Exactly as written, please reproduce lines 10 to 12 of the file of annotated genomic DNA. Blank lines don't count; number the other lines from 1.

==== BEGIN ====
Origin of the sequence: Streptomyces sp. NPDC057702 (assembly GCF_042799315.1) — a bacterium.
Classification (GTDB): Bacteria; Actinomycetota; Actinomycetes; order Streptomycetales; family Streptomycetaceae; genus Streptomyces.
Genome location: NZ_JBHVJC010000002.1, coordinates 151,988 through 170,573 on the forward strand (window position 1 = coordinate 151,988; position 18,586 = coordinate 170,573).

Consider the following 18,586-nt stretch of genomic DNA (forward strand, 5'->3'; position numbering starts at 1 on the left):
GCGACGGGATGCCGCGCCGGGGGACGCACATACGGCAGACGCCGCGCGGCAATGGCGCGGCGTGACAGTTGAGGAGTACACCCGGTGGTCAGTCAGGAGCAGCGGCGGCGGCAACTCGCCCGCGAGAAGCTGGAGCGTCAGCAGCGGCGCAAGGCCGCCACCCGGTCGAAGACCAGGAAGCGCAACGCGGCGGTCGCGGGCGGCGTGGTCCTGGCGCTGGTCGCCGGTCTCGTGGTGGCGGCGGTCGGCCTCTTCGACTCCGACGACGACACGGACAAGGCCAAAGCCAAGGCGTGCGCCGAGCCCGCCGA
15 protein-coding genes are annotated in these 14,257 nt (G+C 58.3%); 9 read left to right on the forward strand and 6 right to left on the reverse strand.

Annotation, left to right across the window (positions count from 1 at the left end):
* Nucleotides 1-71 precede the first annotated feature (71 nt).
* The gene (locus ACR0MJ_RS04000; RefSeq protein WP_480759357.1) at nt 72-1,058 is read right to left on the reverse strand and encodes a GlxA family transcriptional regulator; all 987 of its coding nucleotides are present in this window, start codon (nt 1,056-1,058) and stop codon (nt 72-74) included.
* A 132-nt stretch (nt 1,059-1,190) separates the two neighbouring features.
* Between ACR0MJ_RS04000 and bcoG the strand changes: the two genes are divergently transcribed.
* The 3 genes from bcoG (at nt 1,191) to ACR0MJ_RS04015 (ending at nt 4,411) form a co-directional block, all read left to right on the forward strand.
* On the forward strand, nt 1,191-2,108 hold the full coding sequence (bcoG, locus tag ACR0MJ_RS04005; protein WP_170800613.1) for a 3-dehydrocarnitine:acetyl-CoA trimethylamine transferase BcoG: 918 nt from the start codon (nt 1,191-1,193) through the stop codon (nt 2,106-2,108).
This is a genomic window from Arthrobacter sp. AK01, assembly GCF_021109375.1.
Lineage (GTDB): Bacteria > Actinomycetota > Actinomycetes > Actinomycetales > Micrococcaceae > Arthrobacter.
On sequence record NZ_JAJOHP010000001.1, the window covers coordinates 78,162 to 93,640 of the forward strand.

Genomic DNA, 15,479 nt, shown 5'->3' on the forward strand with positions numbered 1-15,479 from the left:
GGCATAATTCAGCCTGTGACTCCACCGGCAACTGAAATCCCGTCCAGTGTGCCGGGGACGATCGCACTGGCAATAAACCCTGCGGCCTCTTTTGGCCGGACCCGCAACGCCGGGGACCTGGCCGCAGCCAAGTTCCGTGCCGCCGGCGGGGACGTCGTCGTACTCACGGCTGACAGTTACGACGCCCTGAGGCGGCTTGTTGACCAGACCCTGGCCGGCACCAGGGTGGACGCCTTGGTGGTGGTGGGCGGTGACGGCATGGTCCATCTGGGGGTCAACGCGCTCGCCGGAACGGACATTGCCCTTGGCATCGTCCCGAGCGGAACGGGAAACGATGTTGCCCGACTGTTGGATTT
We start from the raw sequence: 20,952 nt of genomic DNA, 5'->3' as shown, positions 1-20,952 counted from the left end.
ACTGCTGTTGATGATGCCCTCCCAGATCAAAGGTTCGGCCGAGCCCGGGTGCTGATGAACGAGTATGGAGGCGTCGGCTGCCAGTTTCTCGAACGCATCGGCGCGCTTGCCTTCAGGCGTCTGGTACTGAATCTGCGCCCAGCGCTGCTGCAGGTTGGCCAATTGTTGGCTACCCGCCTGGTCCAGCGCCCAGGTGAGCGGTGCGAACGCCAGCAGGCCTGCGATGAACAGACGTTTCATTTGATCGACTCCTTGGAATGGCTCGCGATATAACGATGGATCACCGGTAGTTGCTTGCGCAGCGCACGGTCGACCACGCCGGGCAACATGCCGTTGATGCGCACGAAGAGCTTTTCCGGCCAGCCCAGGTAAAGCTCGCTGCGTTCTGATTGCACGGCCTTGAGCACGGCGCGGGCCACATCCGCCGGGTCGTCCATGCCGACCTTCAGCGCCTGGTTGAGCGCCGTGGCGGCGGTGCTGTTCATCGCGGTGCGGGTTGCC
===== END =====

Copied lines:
* A 132-nt stretch (nt 1,059-1,190) separates the two neighbouring features.
* Between ACR0MJ_RS04000 and bcoG the strand changes: the two genes are divergently transcribed.
* The 3 genes from bcoG (at nt 1,191) to ACR0MJ_RS04015 (ending at nt 4,411) form a co-directional block, all read left to right on the forward strand.